Thoughts creep in at the strangest times. While brushing my teeth last night, I realized I had done something I learned to do here that I wouldn't have thought twice about in the past, living anywhere else. I wet the toothbrush and then turned off the tap while brushing. Water, that resource that seemed infinite down in the valley, is precious and limited. My water comes from a well down by the road in the front pasture. We once went away for a few days one summer and my neighbor came to tend my garden and animals. She left a just a trickle running from a hose, and that simple act of forgetfulness ran the well dry so that nothing came from the faucets when we got home. The thought of no water is really terrifying. It's the worst thing to lose when the power goes out. I can always tell a flatlander if they insist on helping with dish washing because they will let the water run while rinsing a pan full, instead of turning it off in between plates, etc. I really regret those days in "another life" when I would use the hose to clean leaves from the driveway instead of a broom or let the sprinklers go until there was runoff down the gutters. I was thoughtless and wasteful. It's not just fear of running the well dry; it's the realization that I am, as we all are, a conservator of our world.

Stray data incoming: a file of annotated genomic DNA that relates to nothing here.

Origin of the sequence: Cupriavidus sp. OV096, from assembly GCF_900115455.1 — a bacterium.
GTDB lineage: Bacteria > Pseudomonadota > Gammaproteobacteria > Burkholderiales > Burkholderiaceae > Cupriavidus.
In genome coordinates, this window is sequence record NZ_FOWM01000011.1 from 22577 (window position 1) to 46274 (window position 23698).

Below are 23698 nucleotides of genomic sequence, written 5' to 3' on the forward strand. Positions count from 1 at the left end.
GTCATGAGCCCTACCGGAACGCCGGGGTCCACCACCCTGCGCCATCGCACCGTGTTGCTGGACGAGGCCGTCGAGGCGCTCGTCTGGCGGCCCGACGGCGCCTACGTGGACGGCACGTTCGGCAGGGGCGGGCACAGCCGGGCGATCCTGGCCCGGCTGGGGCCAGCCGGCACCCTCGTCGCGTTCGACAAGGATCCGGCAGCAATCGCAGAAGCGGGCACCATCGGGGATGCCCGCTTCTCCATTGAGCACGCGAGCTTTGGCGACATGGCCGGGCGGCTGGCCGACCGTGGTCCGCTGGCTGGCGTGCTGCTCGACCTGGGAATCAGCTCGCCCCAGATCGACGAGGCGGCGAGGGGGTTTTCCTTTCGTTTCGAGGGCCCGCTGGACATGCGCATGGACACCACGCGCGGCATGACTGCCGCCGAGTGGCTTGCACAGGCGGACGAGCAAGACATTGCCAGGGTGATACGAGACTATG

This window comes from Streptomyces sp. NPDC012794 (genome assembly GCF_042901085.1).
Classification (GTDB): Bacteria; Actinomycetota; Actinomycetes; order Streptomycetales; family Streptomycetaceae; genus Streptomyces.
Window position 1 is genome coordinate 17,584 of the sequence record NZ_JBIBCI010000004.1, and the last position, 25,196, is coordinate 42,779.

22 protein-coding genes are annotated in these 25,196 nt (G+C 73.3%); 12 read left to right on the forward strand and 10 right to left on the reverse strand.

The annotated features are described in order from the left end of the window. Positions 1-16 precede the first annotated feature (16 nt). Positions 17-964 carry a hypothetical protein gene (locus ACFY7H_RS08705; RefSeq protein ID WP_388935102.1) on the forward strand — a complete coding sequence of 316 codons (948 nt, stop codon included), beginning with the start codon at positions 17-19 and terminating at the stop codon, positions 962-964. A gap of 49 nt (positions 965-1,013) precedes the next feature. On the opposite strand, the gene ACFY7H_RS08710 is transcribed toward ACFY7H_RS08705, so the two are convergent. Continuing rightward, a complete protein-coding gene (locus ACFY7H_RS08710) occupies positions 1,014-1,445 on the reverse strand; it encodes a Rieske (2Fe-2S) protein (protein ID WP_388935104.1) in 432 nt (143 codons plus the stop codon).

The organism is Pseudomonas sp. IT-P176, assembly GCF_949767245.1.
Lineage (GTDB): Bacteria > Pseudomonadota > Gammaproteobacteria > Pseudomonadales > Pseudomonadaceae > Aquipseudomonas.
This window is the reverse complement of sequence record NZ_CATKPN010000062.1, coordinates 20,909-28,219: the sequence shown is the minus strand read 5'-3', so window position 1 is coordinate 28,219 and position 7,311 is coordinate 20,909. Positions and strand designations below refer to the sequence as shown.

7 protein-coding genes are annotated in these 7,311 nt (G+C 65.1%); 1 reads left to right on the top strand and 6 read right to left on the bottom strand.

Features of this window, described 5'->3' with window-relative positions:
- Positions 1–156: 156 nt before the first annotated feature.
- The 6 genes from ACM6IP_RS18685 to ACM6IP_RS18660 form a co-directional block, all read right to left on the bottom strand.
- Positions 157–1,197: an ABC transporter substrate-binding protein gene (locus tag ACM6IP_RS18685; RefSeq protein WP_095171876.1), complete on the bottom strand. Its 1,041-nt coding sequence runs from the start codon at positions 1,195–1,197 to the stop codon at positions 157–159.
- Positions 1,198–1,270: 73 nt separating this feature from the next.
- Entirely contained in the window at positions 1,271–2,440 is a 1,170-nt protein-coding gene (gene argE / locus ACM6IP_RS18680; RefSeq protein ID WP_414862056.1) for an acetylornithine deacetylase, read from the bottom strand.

Arden loaned me a book when she was here the other night, telling me that it was a real page-turner and I would just devour it. It had been loaned to her and she had received a special dispensation to loan it on to me. The days are sunny now, and I am giving myself permission to go out to sit on the deck after the barn chores and read. A long time ago, when I first read Shogun by James Clavell, it was the only book I'd ever read that I put down for awhile just before the finish, because I didn't want to leave those characters or have that story end. Shantaram by Gregory David Roberts is just such a book, and instead of devouring it (as I so often do), I am savoring it like a mouthful of chocolate mousse (or a piece of See's candy), reading and rereading passages, and setting it aside to pick up again as a reward for duties elsewhere. The author has a lyric turn of phrase, nothing like the self-conscious, pompous descriptions of Hemingway or Dickens. Roberts's words flow in a molten stream that simply draws you in. Shogun was set in Japan. Shantaram takes place in India. Having just seen several documentaries of India, Roberts makes the sights, sounds, and smells of that country live. He writes the accents and dialogues of the Indians without making them cartoons. You hear the unique cadence of English as a second language, and that's not easy to write. In addition to being entertained by the story, I feel I'm learning at the same time. I don't know where this story is going to lead me, and I'm going to get there slowly, but I am a willing follower. In a way, I suppose I'm conserving this, too.